Before I get into the details, let me just note that this is a key component to the Sandler Sales System. There are seven major components. The first is Bonding & Rapport, which is probably self-explanatory - it’s the first part of a sales call, where you establish a relationship with the prospect. Sandler has some interesting things to say about Bonding & Rapport, but nothing really earth-shaking, so I won’t bore you with that.
Up Front Contracts is the second component. So what is an Up Front Contract? It’s just a verbal agreement between you and the prospect on exactly what will happen next, even if that next step is for the prospect to tell you “no.” Let me outline a couple of scenarios where this is useful:
You talk to an interested prospect on the phone and he agrees to schedule a meeting. You decide on next Thursday at 10.
PROBLEM: Have you ever shown up for a meeting and a) found that the prospect is not there or b) had the prospect either show up late or rush you through the meeting because he inadvertently scheduled something else for 30 minutes after your meeting?
This may not happen often, but it’s frustrating when it does. In particular, being forced to rush through a meeting puts you in a pressured, get-to-the-point mode, so it’s tempting to try to shove all your features and benefits into a quick presentation. The net effect is you spend too much time talking and not enough listening to the prospect. And the end result is that the prospect does not truly get engaged in the problem you’re helping them solve. Instead, he is looking at the clock and/or getting bored while you try to wow him with features and benefits.
SOLUTION: Establish an Up Front Contact with the prospect committing him to show up and give you his full attention. It doesn’t have to be confrontational, just assertive. An easy way to pin them down on the date and time is simply to ask, “should I write this down with a pen or a pencil?” If the answer is pencil, suggest another date and time. If the answer is pen, say “are you sure? You don’t have anything that might bump this off the calendar?” Get them to commit!
Also, during this stage make it clear that you really need a full hour so you can fully understand their business before you can determine whether you’re a fit for each other. Ask them to commit to that. If they resist, suggest another time or (and this takes guts, but it could save you a lot of wasted time), say “Mr. Prospect, it sounds like you’re not really interested in solving this problem. Which is fine, maybe it’s not a big enough issue for you right now. So should we just hang up now and call it quits?” If the answer is yes, be thankful that you saved yourself a couple of hours trying to convince someone who is not going to buy. If the answer is no, ask the prospect “So what should we do?” And SHUT UP! Don’t rescue the prospect. He will realize that he has to make a commitment or you’re not showing up. Once he makes that commitment, his ego is on the line, so he’s much less likely to blow you off.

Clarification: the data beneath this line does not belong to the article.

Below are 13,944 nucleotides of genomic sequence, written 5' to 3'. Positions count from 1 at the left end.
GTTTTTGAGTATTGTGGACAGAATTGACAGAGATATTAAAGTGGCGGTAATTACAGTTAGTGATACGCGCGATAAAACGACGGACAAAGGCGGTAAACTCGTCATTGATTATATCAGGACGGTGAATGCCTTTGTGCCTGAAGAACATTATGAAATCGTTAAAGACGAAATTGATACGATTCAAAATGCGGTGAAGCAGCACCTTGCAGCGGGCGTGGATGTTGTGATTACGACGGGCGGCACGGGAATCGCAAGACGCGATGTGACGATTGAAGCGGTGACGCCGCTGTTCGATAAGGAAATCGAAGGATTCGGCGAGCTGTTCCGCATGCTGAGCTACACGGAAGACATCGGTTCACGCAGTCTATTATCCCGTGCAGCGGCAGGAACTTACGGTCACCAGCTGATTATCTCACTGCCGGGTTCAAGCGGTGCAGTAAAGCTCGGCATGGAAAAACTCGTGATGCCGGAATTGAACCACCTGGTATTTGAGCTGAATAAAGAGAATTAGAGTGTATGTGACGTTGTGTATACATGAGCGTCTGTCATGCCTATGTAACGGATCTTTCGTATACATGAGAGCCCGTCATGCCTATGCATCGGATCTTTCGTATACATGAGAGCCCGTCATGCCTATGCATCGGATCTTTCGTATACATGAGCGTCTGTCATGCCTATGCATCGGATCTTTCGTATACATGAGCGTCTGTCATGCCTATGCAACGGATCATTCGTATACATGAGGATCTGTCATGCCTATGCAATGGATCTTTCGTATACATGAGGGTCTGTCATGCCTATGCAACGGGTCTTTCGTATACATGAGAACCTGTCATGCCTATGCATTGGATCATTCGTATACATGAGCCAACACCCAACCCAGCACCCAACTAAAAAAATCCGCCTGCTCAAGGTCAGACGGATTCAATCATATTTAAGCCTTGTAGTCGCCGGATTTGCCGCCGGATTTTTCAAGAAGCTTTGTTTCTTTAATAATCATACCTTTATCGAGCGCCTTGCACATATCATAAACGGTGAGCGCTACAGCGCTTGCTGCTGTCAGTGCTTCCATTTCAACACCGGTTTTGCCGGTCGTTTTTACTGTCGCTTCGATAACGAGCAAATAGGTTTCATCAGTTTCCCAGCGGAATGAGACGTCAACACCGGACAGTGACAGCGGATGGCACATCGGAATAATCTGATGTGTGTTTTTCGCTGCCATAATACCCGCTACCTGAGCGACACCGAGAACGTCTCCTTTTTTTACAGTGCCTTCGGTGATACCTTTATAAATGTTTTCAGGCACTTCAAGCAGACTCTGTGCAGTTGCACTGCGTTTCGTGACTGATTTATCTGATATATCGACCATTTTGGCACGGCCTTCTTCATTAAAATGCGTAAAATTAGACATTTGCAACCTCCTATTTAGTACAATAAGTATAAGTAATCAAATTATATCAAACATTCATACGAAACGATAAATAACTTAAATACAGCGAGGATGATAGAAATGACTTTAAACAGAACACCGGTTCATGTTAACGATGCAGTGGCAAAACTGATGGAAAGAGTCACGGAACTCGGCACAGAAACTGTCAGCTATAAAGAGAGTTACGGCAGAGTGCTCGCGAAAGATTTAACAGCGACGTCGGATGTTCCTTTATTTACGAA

You go to the meeting and the prospect is there. You spend an hour doing your whole dog and pony show. At the end, you ask for the business. He may raise some objections, which you handle, but then he says he wants to think it over and to please call him next week.
PROBLEM: You go home, wait a few days and make the call. Voice mail. “Hi, this is Joe Salesman. Just wanted to touch base and discuss next steps. Please give me a call. Blah blah blah.” He doesn’t call back, so you try again a few days later. Same result. Eventually (or maybe not), you reach him and he tells you they’re still thinking it over, or there’s some other decision maker involved or any one of a hundred other excuses. He doesn’t say “no,” so you continue following up every now and then, knowing in your heart that he’s probably avoiding you. But hey, persistence pays off, right?